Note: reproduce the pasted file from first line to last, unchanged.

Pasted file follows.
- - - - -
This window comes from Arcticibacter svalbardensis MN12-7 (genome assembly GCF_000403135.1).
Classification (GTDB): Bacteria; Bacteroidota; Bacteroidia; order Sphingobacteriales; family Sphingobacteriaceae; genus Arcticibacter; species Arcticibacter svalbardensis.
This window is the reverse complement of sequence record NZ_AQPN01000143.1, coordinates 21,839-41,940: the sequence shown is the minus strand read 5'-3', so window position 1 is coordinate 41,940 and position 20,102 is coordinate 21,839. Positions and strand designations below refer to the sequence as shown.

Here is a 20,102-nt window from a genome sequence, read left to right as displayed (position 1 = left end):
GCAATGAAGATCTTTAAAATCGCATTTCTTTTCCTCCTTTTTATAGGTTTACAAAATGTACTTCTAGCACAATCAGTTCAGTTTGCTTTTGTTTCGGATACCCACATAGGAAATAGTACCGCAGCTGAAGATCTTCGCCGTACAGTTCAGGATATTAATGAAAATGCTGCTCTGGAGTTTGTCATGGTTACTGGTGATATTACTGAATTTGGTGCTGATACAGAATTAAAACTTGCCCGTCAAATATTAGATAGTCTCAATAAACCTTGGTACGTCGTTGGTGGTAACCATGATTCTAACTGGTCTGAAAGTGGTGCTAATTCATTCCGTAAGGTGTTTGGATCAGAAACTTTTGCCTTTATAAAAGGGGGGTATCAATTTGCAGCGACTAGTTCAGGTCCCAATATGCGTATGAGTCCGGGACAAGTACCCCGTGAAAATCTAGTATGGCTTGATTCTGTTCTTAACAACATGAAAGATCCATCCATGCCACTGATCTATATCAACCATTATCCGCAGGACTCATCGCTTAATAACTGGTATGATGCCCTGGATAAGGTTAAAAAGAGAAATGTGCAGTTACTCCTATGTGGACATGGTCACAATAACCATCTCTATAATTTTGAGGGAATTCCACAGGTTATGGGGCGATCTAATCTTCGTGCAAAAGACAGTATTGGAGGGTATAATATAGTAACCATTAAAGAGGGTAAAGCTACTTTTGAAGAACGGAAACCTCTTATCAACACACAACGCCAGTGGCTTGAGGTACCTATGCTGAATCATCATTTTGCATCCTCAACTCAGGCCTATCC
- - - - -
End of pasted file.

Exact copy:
This window comes from Arcticibacter svalbardensis MN12-7 (genome assembly GCF_000403135.1).
Classification (GTDB): Bacteria; Bacteroidota; Bacteroidia; order Sphingobacteriales; family Sphingobacteriaceae; genus Arcticibacter; species Arcticibacter svalbardensis.
This window is the reverse complement of sequence record NZ_AQPN01000143.1, coordinates 21,839-41,940: the sequence shown is the minus strand read 5'-3', so window position 1 is coordinate 41,940 and position 20,102 is coordinate 21,839. Positions and strand designations below refer to the sequence as shown.

Here is a 20,102-nt window from a genome sequence, read left to right as displayed (position 1 = left end):
GCAATGAAGATCTTTAAAATCGCATTTCTTTTCCTCCTTTTTATAGGTTTACAAAATGTACTTCTAGCACAATCAGTTCAGTTTGCTTTTGTTTCGGATACCCACATAGGAAATAGTACCGCAGCTGAAGATCTTCGCCGTACAGTTCAGGATATTAATGAAAATGCTGCTCTGGAGTTTGTCATGGTTACTGGTGATATTACTGAATTTGGTGCTGATACAGAATTAAAACTTGCCCGTCAAATATTAGATAGTCTCAATAAACCTTGGTACGTCGTTGGTGGTAACCATGATTCTAACTGGTCTGAAAGTGGTGCTAATTCATTCCGTAAGGTGTTTGGATCAGAAACTTTTGCCTTTATAAAAGGGGGGTATCAATTTGCAGCGACTAGTTCAGGTCCCAATATGCGTATGAGTCCGGGACAAGTACCCCGTGAAAATCTAGTATGGCTTGATTCTGTTCTTAACAACATGAAAGATCCATCCATGCCACTGATCTATATCAACCATTATCCGCAGGACTCATCGCTTAATAACTGGTATGATGCCCTGGATAAGGTTAAAAAGAGAAATGTGCAGTTACTCCTATGTGGACATGGTCACAATAACCATCTCTATAATTTTGAGGGAATTCCACAGGTTATGGGGCGATCTAATCTTCGTGCAAAAGACAGTATTGGAGGGTATAATATAGTAACCATTAAAGAGGGTAAAGCTACTTTTGAAGAACGGAAACCTCTTATCAACACACAACGCCAGTGGCTTGAGGTACCTATGCTGAATCATCATTTTGCATCCTCAACTCAGGCCTATCC